Please note: I do not label these stages by age — I have met 18-month-olds who have learned all of their upper and lowercase letters and I have taught 5-year-olds who were still struggling to learn both.  It is important to meet the learner where they are and embrace the child’s pace!

Please see my {Early Literacy Stage 1} to read about why I am teaching uppercase letters first.

How do we further develop uppercase letter recognition through tactile experiences?

1.   Read, read, read!  This was my first suggestion for my first stage of learning as well.  A child must have experiences with books morning, day, and night.  Reading to your child opens them up to a world of imagination and developmental readiness towards print awareness and learning.  Here are more suggestions to promote tactile exploration in book reading:


2.  Use shaving cream on your tabletop: experiment with prewriting straight and curved lines by first showing your child how to write with his/her pointer finger.  The goal is exposure and not perfection!


This is my son exploring shaving cream, but when he is ready, he will use his pointer finger and try to write his letters.

3.   Put a shallow amount of sand or sugar in a bin: prewrite straight lines and curved lines and write the letter with a finger.  


Here is a friend working with blue sand in her outdoor water table.

4.   Tape a squishy bag to a table top or window and have the child write straight and curved lines and the letter with a finger.


5.  Use a push-pin-pen with a letter page and poke the letter to get a feel for its straight and curved lines.   Small push-pins are not safe for children to use, but I love this concept, so I taped a push pin to a marker very securely.   You can get these sheets from Confessions of a Homeschooler individually, by letter, or you can print the uppercase letters from Alphabet Printables.


6.  Use Do-A-Dot markers to write the letter.  Here are some awesome printables and ideas from Confessions of a Homeschooler.


7.  Learn how letters are built using alphabet letter templates.  This is an advanced step and should be taken closer to when you think your child is ready to begin writing uppercase letters — this will also be a part of my {Early Literacy Stage 3}: Utensil prewriting and uppercase letter writing.

All of the alphabet letters include either straight lines, diagonal lines, and/or big and little curves and these awesome letter builders help children to grasp the parts of the letters.  You can buy wooden ones from the Handwriting Without Tears curriculum.  I love their no-fuss approach to handwriting.  They recommend the following schedule for learning to print letters:

  • Vertical & Horizontal Lines: L, F, E, H, T, I, U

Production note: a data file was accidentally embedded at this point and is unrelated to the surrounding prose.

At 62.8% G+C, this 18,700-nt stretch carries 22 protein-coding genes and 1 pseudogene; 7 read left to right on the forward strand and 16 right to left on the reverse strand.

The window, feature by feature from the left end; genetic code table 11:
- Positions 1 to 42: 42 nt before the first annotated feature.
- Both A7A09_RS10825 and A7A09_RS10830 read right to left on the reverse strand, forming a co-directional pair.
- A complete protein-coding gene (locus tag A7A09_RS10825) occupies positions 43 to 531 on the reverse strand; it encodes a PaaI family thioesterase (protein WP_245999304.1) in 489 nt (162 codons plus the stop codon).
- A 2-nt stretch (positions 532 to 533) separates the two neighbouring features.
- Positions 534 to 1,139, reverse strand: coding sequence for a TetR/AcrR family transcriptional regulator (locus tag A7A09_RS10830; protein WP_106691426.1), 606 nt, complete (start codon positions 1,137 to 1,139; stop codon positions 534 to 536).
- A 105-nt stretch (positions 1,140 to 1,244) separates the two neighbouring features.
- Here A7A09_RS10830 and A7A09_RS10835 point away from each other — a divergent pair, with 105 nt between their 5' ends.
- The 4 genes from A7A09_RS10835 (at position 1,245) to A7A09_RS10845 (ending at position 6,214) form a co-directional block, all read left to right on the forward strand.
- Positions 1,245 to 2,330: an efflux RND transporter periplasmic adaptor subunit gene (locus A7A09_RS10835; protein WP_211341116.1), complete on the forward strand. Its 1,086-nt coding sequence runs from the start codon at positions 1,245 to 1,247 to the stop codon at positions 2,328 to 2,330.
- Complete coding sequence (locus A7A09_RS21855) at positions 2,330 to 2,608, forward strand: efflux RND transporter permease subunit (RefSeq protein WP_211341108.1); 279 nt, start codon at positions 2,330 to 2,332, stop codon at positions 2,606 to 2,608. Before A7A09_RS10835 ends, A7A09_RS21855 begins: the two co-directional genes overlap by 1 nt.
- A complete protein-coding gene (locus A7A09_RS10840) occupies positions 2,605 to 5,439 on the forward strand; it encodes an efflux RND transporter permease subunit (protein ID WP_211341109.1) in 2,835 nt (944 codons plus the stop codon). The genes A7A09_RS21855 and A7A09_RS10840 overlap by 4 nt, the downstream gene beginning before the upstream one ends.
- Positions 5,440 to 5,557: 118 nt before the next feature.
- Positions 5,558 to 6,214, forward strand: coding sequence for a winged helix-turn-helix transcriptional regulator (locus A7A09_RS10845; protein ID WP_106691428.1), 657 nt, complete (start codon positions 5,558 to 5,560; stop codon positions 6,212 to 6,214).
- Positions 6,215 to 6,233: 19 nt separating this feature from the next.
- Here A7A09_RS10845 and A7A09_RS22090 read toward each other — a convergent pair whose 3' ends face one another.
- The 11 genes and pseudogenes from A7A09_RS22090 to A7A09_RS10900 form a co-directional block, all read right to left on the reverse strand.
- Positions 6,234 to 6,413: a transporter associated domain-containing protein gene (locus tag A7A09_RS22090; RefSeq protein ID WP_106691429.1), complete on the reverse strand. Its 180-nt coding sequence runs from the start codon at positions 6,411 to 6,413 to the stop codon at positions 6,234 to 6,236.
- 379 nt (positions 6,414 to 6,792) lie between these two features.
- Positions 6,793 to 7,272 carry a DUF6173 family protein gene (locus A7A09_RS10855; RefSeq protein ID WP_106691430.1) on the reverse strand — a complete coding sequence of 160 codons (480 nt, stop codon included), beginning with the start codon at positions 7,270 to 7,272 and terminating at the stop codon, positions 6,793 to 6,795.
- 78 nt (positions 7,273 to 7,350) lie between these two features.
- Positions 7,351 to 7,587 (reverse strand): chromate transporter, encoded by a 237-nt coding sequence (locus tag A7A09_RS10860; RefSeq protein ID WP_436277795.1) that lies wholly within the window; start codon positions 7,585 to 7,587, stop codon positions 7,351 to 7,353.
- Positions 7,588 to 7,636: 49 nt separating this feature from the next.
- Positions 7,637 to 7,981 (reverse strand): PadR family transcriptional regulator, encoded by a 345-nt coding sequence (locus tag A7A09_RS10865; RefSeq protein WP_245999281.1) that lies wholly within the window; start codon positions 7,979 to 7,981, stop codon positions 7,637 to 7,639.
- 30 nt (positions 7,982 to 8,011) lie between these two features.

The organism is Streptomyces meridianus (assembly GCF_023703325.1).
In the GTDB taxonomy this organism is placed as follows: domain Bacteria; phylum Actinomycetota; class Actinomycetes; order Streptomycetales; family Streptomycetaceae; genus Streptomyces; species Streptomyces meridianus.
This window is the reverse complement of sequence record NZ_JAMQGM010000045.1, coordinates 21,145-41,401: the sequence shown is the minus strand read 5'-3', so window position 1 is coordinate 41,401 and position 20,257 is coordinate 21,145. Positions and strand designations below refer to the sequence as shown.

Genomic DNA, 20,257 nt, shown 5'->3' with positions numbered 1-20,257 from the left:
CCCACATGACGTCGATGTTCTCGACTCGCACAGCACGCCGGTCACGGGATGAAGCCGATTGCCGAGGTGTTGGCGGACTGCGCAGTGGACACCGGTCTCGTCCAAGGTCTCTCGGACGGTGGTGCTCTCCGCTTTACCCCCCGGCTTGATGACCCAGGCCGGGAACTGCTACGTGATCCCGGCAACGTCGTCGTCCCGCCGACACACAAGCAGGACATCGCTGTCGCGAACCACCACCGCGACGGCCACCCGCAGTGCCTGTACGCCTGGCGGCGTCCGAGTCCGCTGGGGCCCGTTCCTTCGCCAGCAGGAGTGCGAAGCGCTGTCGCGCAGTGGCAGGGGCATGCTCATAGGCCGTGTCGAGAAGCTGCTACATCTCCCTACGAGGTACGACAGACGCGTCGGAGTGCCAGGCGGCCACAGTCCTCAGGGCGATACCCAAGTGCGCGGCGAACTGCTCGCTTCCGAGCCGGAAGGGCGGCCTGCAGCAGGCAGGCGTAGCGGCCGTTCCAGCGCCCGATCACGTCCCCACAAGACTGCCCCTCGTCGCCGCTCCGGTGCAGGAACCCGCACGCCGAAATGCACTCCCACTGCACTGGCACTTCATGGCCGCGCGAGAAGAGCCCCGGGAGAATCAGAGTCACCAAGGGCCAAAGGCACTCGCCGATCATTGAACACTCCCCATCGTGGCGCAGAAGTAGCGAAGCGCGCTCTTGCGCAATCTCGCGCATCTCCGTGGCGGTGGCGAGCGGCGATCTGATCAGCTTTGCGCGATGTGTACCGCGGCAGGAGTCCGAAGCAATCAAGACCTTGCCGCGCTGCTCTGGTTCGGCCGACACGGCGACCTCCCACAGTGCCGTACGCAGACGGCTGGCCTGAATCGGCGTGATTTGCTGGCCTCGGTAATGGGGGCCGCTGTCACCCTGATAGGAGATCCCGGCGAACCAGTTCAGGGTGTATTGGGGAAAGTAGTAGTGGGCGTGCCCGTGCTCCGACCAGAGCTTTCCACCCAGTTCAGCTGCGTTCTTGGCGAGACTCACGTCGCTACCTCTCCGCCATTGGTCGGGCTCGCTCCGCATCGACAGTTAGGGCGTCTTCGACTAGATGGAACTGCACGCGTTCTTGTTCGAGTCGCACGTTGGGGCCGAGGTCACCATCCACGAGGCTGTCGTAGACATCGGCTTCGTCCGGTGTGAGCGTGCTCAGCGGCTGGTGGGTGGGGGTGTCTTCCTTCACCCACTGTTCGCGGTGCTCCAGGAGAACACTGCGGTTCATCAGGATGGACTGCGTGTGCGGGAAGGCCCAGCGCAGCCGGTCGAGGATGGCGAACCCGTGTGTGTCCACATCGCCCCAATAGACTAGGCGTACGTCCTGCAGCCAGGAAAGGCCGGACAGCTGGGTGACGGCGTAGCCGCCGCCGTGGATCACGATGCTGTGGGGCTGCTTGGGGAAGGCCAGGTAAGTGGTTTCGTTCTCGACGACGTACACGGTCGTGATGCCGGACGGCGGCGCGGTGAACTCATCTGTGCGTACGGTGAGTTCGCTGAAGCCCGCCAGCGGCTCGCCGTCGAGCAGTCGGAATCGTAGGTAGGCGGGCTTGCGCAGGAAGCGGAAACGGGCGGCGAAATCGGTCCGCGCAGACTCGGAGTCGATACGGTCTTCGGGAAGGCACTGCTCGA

• Magic C: C, O, Q, G, S, J
  • Big & Little Curves: D, P, B
  • Diagonal Lines: R, K, A, V, M, N, X, Y, Z


These templates can be found for free from the following two sites — I made mine out of colorful paper-foam: Build-A-Letter Templates (includes mats) from Tired, Need Sleep Blog or Magnetic Alphabet Builders from Confessions of a Homeschooler.

How have you taught your child the alphabet?  What tactile experiences have you used to help your child learn and write letters?

See {Early Literacy Stage 1}

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Cloth diapers: How to wash them so they are actually clean

I have been cloth diapering for over two and a half years now.  I have cleaned my fair share of diapers.  So this advice is legit.  DSC03088 I will first start off with saying that I have well water and I have a top loader Our water is full of iron and minerals and who knows what else.  Therefore, I had to try a lot in order to get the perfect wash routine.  And as for a top loader vs. a front loader — don’t you need water to get things clean?  I don’t understand how the “energy efficient” washers work — and in my experience, at my mother in law’s house, they don’t work all that well.

What didn’t work: Allen’s Naturally and Rockin’ Green (yes, even the Funk Rock).

What I am using now: This is not a “recommended” brand, but it has gotten my diapers cleaner and brighter and whiter than they have ever been.

Tide Free and Gentle!

DSC02241 Here is my down and dirty routine:

  1. The child goes in the diaper.  If it is pee, I throw it in my hamper with a diaper pail liner (I use a white trash can that has a foot pedal).  If it is solid, I dump it into the toilet or use some toilet paper to scrape it into the toilet, then it goes into the hamper.  (A diaper sprayer did not work from me, it sprays the stuff all over = gross.) 
  2. Once my diaper pail is full, I bring the diaper pail liner down to the basement and throw it all in the washer (I have a beloved top loader (I really don’t know how a front loader, energy efficient washer gets these diapers clean!!)  I cold rinse.
  3. I hot wash, cold rinse with 1/8 cup detergent – a little goes a long way!  (I only have the option to cold rinse, but I would hot rinse if I could!  Then I might cut one of the rinses!)
  4. I hot wash, cold rinse with nothing.
  5. I dry in the dryer (gasp!) on low.

DSC02247 “Stripping” your diapers once every month or two should be part of your regular routine — this is because your diapers may be getting leaky due to build-up or they just may need a good sterilizing:

  1. Add 1/4 tsp dish soap and 1/4 cup bleach to your hot wash, cold rinse with detergent
  2. Continue to hot wash, cold rinse until there are no more suds in the washer.  (About 5-8 times.)


 Happy diapering and washing!
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cloth diaper blogs

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Tot School – Letter K

We spent two weeks on Letter K — a week of keys, kangaroos, koalas, and kittens.


I recently wrote a guest post at Hammock Tracks on How I Make Tot Trays.  Check it out!

We focus on a letter every week and do fun activities based on that letter.  I set six “Tot Trays” up for my son to play with and learn as the week progresses.

Lately, I have been feeling overwhelmed by the Tot Tray Switch when we change our letter of the week — which is about every two weeks. I keep finding so many fantastic ideas from so many amazing mama bloggers that I want to do them all. I went along with it for a while, to try to bust out massive creativeness every couple weeks, but it was too much.  I want to keep things simple and consistent and have now found a nice balance for making my son’s tot trays.